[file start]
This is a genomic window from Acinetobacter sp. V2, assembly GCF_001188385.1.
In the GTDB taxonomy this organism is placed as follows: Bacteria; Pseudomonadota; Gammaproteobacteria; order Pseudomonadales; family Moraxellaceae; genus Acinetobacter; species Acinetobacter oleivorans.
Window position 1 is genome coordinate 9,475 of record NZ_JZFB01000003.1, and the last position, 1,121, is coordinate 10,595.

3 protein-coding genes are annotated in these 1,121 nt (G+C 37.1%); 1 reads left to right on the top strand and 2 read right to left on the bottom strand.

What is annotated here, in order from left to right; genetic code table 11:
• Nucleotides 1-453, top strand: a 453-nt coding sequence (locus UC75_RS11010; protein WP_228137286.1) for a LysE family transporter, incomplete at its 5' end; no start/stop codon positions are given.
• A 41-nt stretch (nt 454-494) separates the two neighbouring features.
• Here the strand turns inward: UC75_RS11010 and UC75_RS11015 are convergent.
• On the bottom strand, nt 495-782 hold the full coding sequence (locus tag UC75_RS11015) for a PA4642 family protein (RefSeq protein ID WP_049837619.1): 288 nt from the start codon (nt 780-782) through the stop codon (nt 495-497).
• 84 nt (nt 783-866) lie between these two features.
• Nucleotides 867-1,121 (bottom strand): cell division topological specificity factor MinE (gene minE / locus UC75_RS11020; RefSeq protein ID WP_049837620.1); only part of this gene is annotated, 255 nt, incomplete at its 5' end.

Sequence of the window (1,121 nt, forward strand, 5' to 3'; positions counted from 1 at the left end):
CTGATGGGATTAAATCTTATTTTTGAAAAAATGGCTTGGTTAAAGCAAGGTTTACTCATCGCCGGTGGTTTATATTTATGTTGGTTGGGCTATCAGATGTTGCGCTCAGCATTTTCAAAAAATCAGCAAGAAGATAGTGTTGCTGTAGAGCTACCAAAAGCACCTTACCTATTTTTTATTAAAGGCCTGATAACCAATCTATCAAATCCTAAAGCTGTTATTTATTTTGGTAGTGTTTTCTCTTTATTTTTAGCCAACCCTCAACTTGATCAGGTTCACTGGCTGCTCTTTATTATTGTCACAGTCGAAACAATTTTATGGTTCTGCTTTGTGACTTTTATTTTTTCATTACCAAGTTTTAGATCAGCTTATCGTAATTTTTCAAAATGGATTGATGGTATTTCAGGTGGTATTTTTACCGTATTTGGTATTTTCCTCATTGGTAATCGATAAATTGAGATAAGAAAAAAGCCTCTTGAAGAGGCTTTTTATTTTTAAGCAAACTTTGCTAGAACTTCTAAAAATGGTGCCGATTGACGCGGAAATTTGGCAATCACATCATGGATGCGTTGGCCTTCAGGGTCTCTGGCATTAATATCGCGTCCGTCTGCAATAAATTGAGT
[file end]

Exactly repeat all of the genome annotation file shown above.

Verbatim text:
This is a genomic window from Acinetobacter sp. V2, assembly GCF_001188385.1.
In the GTDB taxonomy this organism is placed as follows: Bacteria; Pseudomonadota; Gammaproteobacteria; order Pseudomonadales; family Moraxellaceae; genus Acinetobacter; species Acinetobacter oleivorans.
Window position 1 is genome coordinate 9,475 of record NZ_JZFB01000003.1, and the last position, 1,121, is coordinate 10,595.

3 protein-coding genes are annotated in these 1,121 nt (G+C 37.1%); 1 reads left to right on the top strand and 2 read right to left on the bottom strand.

What is annotated here, in order from left to right; genetic code table 11:
• Nucleotides 1-453, top strand: a 453-nt coding sequence (locus UC75_RS11010; protein WP_228137286.1) for a LysE family transporter, incomplete at its 5' end; no start/stop codon positions are given.
• A 41-nt stretch (nt 454-494) separates the two neighbouring features.
• Here the strand turns inward: UC75_RS11010 and UC75_RS11015 are convergent.
• On the bottom strand, nt 495-782 hold the full coding sequence (locus tag UC75_RS11015) for a PA4642 family protein (RefSeq protein ID WP_049837619.1): 288 nt from the start codon (nt 780-782) through the stop codon (nt 495-497).
• 84 nt (nt 783-866) lie between these two features.
• Nucleotides 867-1,121 (bottom strand): cell division topological specificity factor MinE (gene minE / locus UC75_RS11020; RefSeq protein ID WP_049837620.1); only part of this gene is annotated, 255 nt, incomplete at its 5' end.

Sequence of the window (1,121 nt, forward strand, 5' to 3'; positions counted from 1 at the left end):
CTGATGGGATTAAATCTTATTTTTGAAAAAATGGCTTGGTTAAAGCAAGGTTTACTCATCGCCGGTGGTTTATATTTATGTTGGTTGGGCTATCAGATGTTGCGCTCAGCATTTTCAAAAAATCAGCAAGAAGATAGTGTTGCTGTAGAGCTACCAAAAGCACCTTACCTATTTTTTATTAAAGGCCTGATAACCAATCTATCAAATCCTAAAGCTGTTATTTATTTTGGTAGTGTTTTCTCTTTATTTTTAGCCAACCCTCAACTTGATCAGGTTCACTGGCTGCTCTTTATTATTGTCACAGTCGAAACAATTTTATGGTTCTGCTTTGTGACTTTTATTTTTTCATTACCAAGTTTTAGATCAGCTTATCGTAATTTTTCAAAATGGATTGATGGTATTTCAGGTGGTATTTTTACCGTATTTGGTATTTTCCTCATTGGTAATCGATAAATTGAGATAAGAAAAAAGCCTCTTGAAGAGGCTTTTTATTTTTAAGCAAACTTTGCTAGAACTTCTAAAAATGGTGCCGATTGACGCGGAAATTTGGCAATCACATCATGGATGCGTTGGCCTTCAGGGTCTCTGGCATTAATATCGCGTCCGTCTGCAATAAATTGAGT